Jon M. Chu: Yeah. And I think that is interesting. From my understanding, that is fun. It changes the way you think about a story, and how you present it. Obviously, you already have DVDs. The extra features, and things like that. But the movie is not presented in the way it was originally supposed to be shown. On the big screen. There is something freeing about doing this version of the movie. The first movie is our foundational version. That is the movie we wanted to release. The second version is a lot more free. We can leave a lot more hanging. We can do things that are left field. We can pull out a couple more risks. That is freeing. We know people have seen this movie. Once they come back and see this movie again, we'll be giving them the best of the best that we have. I think that was a cool experience as a filmmaker to go through.
One of the things I haven't seen discussed yet is that this really keeps bootleggers on their toes...
Jon M. Chu: (Laughs) Yeah, I don't know how they are going to keep up. It's hard enough to keep the consumers up-to-date with an understanding of what we are doing. But then you have the bootleggers going, "Oh, what version do you have?" This will definitely throw them off a little bit.
It certainly seems like a deterrent for them.
Jon M. Chu: If they can be a virus, we can be a virus and evolve, too, though. It's all about evolving. It's about finding new ways to tell a story. I know it sounds corny, but what I learned from Justin Bieber is that the story of Justin Bieber doesn't begin and end in the movie theater. It started way before on Twitter, when we first met. Then people found out there was a movie. The narrative began right then. People could follow the narrative on Twitter. Then the movie comes out, and it begins and ends. Then you go home and follow us on Twitter again. You get to see the aftermath of the movie. In this new version, now the movie itself is changing. Its this organic part of this moving narrative. The narrative is everywhere. How will it end up? Where will the stand be? I don't know that yet. But it's exciting. The form of the story changes, and happily-ever-after and "The End" don't necessarily have to exist anymore.
This movie is being compared to The Social Network, in that it clearly speaks to what is going on in terms of technology and how it is pushing human nature forward at this time. It is clearly bigger than its own subject matter...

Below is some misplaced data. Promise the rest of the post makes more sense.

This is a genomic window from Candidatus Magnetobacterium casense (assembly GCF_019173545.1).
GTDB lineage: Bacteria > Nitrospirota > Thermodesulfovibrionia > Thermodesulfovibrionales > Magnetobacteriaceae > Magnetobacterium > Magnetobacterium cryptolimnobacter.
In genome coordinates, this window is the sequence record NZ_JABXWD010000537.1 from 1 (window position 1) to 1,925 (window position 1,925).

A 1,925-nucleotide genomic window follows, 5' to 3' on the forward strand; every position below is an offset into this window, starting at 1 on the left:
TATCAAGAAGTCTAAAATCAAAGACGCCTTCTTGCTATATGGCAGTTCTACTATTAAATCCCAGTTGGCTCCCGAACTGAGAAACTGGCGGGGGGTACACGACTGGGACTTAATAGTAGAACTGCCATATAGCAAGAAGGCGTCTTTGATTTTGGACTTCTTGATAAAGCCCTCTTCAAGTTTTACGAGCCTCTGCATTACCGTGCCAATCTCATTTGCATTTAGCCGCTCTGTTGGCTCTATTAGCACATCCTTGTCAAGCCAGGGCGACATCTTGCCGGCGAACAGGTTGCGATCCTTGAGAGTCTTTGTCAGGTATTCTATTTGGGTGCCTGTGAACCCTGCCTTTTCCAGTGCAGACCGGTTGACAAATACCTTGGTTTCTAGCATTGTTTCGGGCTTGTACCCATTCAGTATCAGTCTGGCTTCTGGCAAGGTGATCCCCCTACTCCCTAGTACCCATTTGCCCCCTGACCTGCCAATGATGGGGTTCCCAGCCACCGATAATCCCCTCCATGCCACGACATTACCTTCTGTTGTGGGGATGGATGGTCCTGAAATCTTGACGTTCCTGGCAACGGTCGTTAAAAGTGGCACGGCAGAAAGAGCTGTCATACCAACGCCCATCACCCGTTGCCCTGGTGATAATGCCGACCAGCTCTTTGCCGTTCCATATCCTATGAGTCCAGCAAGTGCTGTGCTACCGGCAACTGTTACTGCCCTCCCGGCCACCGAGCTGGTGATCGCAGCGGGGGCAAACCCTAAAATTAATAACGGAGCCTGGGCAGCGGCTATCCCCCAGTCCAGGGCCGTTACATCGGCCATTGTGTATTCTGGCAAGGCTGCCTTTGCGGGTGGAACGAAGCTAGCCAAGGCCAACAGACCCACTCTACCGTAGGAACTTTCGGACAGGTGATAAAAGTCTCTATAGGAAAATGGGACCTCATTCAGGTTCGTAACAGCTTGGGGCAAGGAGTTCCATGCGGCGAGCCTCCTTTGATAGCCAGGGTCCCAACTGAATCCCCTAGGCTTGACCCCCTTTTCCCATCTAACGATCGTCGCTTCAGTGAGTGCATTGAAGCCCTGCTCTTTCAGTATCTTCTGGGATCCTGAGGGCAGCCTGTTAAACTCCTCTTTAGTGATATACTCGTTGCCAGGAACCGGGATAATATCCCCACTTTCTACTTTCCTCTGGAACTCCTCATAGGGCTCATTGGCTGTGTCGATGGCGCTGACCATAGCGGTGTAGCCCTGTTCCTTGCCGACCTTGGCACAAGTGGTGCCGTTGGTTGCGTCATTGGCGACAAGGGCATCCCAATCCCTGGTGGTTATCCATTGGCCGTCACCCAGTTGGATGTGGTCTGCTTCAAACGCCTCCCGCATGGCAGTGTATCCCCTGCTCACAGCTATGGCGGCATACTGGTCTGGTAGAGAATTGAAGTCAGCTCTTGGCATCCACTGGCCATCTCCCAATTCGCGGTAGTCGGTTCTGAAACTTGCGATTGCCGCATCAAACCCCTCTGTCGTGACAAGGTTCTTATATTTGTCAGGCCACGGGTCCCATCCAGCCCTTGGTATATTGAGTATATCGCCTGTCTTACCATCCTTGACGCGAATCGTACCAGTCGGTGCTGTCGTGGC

Jon M. Chu: It's an honor to be in the same sentence as that movie. I love that movie. Before that movie came out, I was a little scared about how they were going to represent technology. I grew up in the silicone valley. To me, its never been presented well in movies. For me, when I saw it, I thought it was a Godsend. I thought, "Oh, my God! They get it." Technology is about connecting human beings. We are connecting crowds of people who don't necessarily interact physically. But still, they are connecting emotionally. When I came onto this movie, I didn't know a lot about Justin Bieber, but I knew that the Justin Bieber story was fascinating. Whether Justin Bieber was going to make it in five or ten years from now, I just wanted people to look back on this movie, and see it as a time stamp of what we are going through right now. How kids at home are picking their icons now. It's not coming from a network show or a big corporation. But they are seeing this in their living rooms, on a crappy little webcam. They are choosing who they want for their heroes. Not only that, they are creating their own stuff. There are these digital artists who get their stuff out. They can be anywhere and do that. I thought that was a very inspired idea. The more we got into this story, the more the fans became a part of this story. The more we used them as characters. Especially when he gets sick. He had all of these Twitter followers and messengers making him videos. I saw physically how it helped him. I wanted to portray that in the film as well. As I grew to learn about the Justin Bieber world, and what he taught me about interacting with his own fans, honestly and genuinely, that became a bigger part of our movie. I wasn't sure people would pick up on that in this movie, because Justin Bieber is such a huge presence. Underneath it all, we have always understood that this story is bigger than himself. We always knew that it was about this new generation of artist and celebrity.